Taliban Latest Development
The Taliban has taken control of Afghanistan, as of 16th August 2021. The quick collapse of the government in Afghanistan, and the Taliban taking over the presidential palace, seem to have triggered panic and fear among the people in Afghanistan, many of whom are taking flights to escape the country. President Ashraf Ghani fled the country on 15th August, reportedly to Tajikistan, although this is not confirmed.
The Taliban (spelt alternatively as Taleban) is an Islamic fundamentalist political and military organisation operating in Afghanistan. They have dominated Afghan polity for quite some time and feature regularly in international affairs. Hence, they are an important organization for the IAS exam International Relations segment.
In this article, you can read all about what is the Taliban, how it originated and the role it played and continues to play in the world, and especially Afghanistan. You can also read about its relations with India.
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Who are the Taliban?
The Taliban is a Sunni fundamentalist organisation that is involved in Afghan politics. It is also a military group that is involved in an insurgency against the currently elected government in Afghanistan.
- The Taliban controlled almost three-quarters of the country from 1996 to 2001 and was notorious for their strict implementation of the Sharia or Islamic law there.
- The period saw widespread abuse of human rights, especially targeted against women.
- The current head of the Taliban is Hibatullah Akhundzada.
- Mullah Omar is regarded as the founder of the Taliban. He died in 2013.
- The Taliban officially refers to itself as the ‘Islamic Emirate of Afghanistan’.
- The word ‘Taliban’ in Pashto means ‘students’.
Taliban – Origins
Background of the origins of the Taliban – Events that led to the rising in power of the Taliban
The Saur Revolution in Afghanistan (April 27) in 1978 installed a communist party in power there.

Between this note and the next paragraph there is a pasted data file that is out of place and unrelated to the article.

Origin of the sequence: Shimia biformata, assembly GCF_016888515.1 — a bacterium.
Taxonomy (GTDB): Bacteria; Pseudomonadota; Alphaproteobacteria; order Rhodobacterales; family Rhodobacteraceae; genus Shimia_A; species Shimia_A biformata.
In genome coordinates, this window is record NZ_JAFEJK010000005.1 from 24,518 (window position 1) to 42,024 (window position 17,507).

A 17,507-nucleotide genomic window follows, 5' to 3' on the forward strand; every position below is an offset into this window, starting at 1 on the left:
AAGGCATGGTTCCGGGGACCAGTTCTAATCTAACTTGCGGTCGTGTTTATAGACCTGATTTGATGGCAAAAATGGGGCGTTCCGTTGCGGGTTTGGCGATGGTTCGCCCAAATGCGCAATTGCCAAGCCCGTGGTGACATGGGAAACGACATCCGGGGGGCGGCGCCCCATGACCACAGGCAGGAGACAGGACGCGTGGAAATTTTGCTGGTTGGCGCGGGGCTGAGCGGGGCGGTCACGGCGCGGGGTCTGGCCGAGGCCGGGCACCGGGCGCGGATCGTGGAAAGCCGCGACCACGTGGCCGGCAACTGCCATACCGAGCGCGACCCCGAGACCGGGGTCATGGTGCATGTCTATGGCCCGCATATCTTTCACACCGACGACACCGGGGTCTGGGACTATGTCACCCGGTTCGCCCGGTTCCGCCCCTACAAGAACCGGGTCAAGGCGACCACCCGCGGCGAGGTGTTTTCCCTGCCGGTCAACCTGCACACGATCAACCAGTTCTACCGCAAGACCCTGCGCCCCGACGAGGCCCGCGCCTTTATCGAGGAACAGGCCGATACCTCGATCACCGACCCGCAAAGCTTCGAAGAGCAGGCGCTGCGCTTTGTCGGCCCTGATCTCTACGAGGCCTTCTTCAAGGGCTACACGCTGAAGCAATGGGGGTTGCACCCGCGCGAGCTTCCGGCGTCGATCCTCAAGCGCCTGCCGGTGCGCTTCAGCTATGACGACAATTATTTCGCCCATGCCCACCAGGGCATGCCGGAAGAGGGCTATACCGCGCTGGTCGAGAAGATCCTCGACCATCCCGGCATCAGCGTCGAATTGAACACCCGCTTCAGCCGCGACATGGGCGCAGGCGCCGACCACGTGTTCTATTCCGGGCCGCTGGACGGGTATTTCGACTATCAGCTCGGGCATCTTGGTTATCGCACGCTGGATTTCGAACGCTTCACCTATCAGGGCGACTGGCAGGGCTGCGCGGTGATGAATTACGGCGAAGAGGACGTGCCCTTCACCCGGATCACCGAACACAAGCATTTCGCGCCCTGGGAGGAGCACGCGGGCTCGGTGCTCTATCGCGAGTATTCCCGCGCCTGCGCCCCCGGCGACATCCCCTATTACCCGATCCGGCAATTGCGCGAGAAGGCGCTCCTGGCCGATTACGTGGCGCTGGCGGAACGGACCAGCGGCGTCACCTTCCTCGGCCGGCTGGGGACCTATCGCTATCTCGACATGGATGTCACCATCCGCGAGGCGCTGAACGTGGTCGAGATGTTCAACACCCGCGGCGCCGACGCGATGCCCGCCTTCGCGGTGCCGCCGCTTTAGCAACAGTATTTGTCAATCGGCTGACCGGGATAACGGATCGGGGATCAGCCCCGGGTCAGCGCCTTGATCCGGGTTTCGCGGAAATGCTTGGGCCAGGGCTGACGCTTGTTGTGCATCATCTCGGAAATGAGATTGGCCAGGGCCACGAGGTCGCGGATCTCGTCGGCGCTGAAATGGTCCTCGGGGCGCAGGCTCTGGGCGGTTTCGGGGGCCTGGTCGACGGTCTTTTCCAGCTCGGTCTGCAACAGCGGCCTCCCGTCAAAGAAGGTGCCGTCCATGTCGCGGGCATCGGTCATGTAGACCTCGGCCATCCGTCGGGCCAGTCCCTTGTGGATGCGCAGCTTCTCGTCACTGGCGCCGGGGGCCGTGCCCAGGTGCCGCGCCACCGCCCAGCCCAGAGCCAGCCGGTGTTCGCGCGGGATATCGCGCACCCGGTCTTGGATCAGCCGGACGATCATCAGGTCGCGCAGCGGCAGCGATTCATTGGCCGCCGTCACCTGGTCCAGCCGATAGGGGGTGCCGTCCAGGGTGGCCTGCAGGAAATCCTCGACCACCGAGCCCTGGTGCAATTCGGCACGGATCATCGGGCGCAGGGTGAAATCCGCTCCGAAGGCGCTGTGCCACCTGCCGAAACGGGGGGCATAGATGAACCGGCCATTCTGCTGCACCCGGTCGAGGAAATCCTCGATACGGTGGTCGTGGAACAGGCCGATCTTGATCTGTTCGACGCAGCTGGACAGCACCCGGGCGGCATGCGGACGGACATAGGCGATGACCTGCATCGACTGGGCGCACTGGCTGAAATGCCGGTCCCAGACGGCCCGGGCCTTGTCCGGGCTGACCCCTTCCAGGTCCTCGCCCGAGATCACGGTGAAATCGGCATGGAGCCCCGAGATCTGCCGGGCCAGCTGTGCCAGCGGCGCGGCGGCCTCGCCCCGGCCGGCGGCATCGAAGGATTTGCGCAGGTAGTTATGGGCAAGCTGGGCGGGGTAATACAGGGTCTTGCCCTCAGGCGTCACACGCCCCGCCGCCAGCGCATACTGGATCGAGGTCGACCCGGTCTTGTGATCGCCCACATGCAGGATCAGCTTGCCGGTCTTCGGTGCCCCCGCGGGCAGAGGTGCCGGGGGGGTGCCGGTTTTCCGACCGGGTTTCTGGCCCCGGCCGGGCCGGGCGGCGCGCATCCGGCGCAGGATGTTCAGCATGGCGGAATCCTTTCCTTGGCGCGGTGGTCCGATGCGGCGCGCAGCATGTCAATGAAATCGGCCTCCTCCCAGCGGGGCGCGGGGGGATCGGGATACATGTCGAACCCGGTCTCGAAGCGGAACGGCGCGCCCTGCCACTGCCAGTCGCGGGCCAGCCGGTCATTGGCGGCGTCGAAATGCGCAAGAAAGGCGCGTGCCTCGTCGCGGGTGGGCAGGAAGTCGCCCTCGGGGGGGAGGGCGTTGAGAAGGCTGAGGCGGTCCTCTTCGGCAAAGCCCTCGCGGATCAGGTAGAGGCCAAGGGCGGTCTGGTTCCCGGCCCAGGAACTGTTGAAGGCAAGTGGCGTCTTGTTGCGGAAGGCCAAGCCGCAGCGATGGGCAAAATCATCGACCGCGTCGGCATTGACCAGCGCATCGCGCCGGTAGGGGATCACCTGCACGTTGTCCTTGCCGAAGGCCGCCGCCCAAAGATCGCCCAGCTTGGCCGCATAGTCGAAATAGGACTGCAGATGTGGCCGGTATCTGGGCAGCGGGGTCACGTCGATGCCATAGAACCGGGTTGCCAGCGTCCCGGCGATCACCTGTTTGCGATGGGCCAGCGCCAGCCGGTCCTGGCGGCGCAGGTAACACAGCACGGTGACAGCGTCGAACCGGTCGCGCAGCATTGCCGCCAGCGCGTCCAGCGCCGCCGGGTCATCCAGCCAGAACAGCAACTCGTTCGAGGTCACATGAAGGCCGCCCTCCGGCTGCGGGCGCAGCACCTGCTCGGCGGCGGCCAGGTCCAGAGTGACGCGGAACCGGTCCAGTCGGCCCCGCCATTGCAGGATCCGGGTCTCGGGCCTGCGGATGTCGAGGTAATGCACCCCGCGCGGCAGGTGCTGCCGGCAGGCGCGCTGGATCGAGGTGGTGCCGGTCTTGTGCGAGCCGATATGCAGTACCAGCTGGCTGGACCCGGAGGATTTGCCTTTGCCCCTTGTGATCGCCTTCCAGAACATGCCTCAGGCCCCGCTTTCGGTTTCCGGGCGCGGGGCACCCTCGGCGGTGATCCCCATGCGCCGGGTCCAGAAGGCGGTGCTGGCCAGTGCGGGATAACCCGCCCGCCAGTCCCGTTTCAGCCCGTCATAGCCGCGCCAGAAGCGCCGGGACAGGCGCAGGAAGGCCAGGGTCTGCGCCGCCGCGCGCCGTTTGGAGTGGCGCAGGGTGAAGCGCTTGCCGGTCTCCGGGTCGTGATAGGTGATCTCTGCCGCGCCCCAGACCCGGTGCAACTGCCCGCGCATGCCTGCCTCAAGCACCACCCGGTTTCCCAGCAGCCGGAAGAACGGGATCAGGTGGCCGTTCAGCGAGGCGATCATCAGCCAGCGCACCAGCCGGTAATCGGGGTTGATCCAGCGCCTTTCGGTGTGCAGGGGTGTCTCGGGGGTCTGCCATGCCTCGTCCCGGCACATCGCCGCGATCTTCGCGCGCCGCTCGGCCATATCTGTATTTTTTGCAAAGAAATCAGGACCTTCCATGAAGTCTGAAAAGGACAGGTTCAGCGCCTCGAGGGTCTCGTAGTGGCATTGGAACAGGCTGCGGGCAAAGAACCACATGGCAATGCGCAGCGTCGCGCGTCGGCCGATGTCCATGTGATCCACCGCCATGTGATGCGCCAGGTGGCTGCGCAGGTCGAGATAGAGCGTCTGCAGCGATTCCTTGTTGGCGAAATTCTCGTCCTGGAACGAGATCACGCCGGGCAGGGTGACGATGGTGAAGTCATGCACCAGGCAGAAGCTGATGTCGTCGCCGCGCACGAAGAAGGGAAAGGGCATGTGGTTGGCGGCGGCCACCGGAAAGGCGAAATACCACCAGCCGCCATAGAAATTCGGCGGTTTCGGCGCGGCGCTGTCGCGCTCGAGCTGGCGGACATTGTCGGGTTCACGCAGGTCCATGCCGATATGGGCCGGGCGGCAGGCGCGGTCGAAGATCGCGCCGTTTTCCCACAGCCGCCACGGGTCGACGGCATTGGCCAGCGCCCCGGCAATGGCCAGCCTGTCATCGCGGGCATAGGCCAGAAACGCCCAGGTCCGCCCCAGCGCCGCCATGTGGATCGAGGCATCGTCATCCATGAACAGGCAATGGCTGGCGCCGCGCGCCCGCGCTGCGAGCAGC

- This government introduced many reforms for modernisation and hence was considered too radical by some.
- Rural areas and the traditional power structures were unhappy with the new scheme of things and this led to anti-government protests in many places.
- There were divisions even within the government.
- The USSR intervened in Afghanistan wanting to place a communist ally in government there.
- In December 1979, the Soviet Army was deployed in Kabul (February 15). They orchestrated a coup killing the ruling President Hafizullah Amin.
- The Soviets installed their ally, Babrak Karmal as the President of Afghanistan.
- The USA and other western countries saw this as Soviet invasion.
- A bitter war was fought between Soviet troops and the insurgent groups called Mujahideen. While the cities and towns were under Soviet control, the rural parts were under the control of the Mujahideen.
- The Mujahideen were persistent in their fight against the USSR and were also supported by the USA, China, Iran, Pakistan, Saudi Arabia and Egypt. They were given training and weapons.
- The citizens of Afghanistan suffered the most in this protracted war. Many civilians lost their lives and homes. Afghan refugees poured into countries like Pakistan, Iran and even India.
- The Soviets withdrew troops in 1989 after nine long years and at the cost of the lives of 20 lakh Afghan civilians.
- Now, the government of Afghanistan had to fight the Mujahideen alone.
- The insurgents took control of Kabul in 1992. There was a bloody civil war as the Mujahideen themselves were divided into various factions all vying for power.
- In 1994, a group of students seized control of the city of Kandahar and started a battle for power to control the entire country. They were called the Taliban. They were Islamic fundamentalists. In fact, many of them were trained in camps in Pakistan where they were refugees.
- In 1995, the Taliban captured the province of Herat and in 1996, Kabul.
- By 1998, almost the entire country was under the control of the Taliban.
- Some of the Mujahideen warlords fled to the north of the country and joined the Northern Alliance who were fighting the Taliban.
Afghanistan under the Taliban regime
Initially, when they came to power, the people of Afghanistan generally welcomed the Taliban. This is because they seemed to offer stability in a country wracked by long and bloody civil wars.